By Laura M. Levering
JOINT BASE LEWIS-McCHORD, Wash., March 29, 2011 - At age 54, Leamon Woodley, a civilian employee here, is in better physical condition than many soldiers half his age.
The retired Army master sergeant competed in the 2011 Washington State Powerlifting, Bench Press and Deadlift Championship in Tumwater, Wash., March 5 and 6. The 181-pound Woodley set two national records, including the squat at 640 pounds and total weight at 1,654 pounds. The total record was the combined weight of three separate events: squat, bench press and dead lift.
Woodley also was inducted into the Washington State Powerlifting Hall of Fame for his nearly two decades of participation and recognition in the sport.
Woodley's interest in powerlifting began while stationed in South Korea in 1991, when he became a certified master fitness trainer for the Army. He had just graduated from the course and attended his first powerlifting meet, where he saw a 130-pound woman dead lift 330 pounds.
"I was impressed -- very impressed," Woodley said. "That's what got me started."
He checked out several library books to help get him started. Soon after, Woodley relocated to what was then Fort Lewis, where he entered his first competition. He took fourth place, but if you'd asked him then about his prospects for breaking records for nearly two decades, the then-novice probably would have laughed.
"I said, 'Man, there's no way in the world I could ever break those [records],'" he said. "But through training over a period of time, I got better and started breaking records."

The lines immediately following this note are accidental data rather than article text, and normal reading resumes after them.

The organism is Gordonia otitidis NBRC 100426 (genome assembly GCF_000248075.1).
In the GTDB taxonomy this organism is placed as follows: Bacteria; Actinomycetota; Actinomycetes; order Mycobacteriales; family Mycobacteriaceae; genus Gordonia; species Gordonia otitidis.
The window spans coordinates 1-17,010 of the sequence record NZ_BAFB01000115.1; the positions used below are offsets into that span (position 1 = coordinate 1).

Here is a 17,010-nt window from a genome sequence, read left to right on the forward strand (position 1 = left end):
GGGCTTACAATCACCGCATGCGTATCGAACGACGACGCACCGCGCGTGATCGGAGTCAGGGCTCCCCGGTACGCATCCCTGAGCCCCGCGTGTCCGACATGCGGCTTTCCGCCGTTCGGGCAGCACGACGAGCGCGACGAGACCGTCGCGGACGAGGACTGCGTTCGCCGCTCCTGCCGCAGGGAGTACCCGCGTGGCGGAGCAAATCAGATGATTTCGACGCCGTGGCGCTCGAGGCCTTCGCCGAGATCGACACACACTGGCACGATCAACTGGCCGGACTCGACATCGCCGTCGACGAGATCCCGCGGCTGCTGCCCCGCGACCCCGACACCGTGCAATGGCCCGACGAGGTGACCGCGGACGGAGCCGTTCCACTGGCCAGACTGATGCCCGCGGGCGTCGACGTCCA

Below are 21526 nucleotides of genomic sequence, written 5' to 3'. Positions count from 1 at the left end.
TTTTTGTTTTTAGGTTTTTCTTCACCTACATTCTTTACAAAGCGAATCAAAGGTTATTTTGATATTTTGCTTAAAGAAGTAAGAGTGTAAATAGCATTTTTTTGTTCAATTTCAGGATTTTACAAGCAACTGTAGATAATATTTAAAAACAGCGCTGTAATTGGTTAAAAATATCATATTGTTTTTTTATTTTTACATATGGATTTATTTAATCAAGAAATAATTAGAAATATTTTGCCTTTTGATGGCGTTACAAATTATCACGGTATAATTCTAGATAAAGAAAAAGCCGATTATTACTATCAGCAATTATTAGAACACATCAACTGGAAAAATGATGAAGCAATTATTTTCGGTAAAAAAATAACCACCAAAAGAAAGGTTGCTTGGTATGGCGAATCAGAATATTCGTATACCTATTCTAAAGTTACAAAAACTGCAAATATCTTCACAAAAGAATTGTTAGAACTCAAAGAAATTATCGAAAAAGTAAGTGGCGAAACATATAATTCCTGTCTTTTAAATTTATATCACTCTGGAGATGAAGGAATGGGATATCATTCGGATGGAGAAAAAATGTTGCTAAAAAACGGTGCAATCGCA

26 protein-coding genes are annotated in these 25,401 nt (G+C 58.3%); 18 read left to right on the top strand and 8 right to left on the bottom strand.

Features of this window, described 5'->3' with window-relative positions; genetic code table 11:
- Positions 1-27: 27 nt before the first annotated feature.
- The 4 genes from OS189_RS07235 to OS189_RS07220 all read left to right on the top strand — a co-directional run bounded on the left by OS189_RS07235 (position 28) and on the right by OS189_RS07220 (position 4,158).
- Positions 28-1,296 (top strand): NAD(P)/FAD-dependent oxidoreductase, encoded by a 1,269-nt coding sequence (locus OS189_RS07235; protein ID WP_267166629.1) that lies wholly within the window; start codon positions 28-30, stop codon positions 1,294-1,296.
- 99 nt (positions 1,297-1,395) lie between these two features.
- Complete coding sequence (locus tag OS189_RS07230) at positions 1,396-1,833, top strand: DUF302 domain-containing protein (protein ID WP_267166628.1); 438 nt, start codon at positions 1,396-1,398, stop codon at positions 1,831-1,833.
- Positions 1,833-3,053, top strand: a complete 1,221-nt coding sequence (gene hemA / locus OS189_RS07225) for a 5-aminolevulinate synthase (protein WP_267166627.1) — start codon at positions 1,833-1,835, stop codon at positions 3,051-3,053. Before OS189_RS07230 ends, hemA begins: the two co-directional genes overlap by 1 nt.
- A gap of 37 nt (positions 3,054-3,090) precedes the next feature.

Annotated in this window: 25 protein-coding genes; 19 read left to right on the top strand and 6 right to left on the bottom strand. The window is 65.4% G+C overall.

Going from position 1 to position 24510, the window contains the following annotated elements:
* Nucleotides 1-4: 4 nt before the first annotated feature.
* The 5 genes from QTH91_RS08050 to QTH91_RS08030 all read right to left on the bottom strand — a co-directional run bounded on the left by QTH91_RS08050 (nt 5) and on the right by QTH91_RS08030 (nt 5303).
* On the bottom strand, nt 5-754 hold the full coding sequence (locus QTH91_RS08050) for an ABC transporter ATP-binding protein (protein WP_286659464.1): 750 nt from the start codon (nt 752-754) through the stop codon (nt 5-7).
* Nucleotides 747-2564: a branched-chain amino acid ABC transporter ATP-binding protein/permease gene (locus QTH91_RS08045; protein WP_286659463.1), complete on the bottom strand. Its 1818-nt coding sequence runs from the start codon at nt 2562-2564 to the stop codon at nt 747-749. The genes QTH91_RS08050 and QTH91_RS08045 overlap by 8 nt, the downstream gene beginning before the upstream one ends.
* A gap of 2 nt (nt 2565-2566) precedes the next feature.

Training and social support are the keys to success and what got him to where he is today, Woodley said.
"If you train, you can be good at anything," he said. "Plus, you have to invest in your equipment and be around good friends -- people that are going to support you, cheer you on -- and just have a good time at it."
Woodley's wife and two children have been extremely supportive of his hobby, along with his longtime friend and sponsor, Tony Suffern, he said. The retired Navy chief befriended Woodley about 12 years ago after hearing about his powerlifting experiences.
Suffern was surprised to learn Woodley did not have a sponsor, so he offered to be his sponsor. He travels with Woodley, offering advice and encouragement, and critiques the powerlifter's every move.
"I'm kind of like a seeing-eye dog for him," Suffern said.
Having been a powerlifter in his younger days, Suffern said, he has the expertise Woodley needs, but is not above learning a thing or two himself. Woodley's work ethic and humility make him an inspiring athlete, he added.
"He's at the gym 5 o'clock every morning, and he works out before he even goes to work," Suffern said. "He has about 15 records at least, and if you didn't know him -- if you just see him lifting at the gym -- you'd have no idea he has that many records."
At this stage in his career, Woodley said, he appreciates the understanding extended to him by former military units, leaders and fellow soldiers who allowed him time to lift during unit physical training time to prepare for competitions.
"I had very supportive units throughout my military career, which made a big difference," he said.
Now, Woodley added, he makes time for training five days a week before work, and believes that if he can do it, anybody can. His attitude has gone beyond powerlifting and has changed his perspective on life, he said.
"When you get up for a competition, even though sometimes you might be in pain, I think sometimes it's a mental and physical matter that you can always overcome certain things -- obstacles in your life or whatever -- to make yourself rise to the occasion," he said.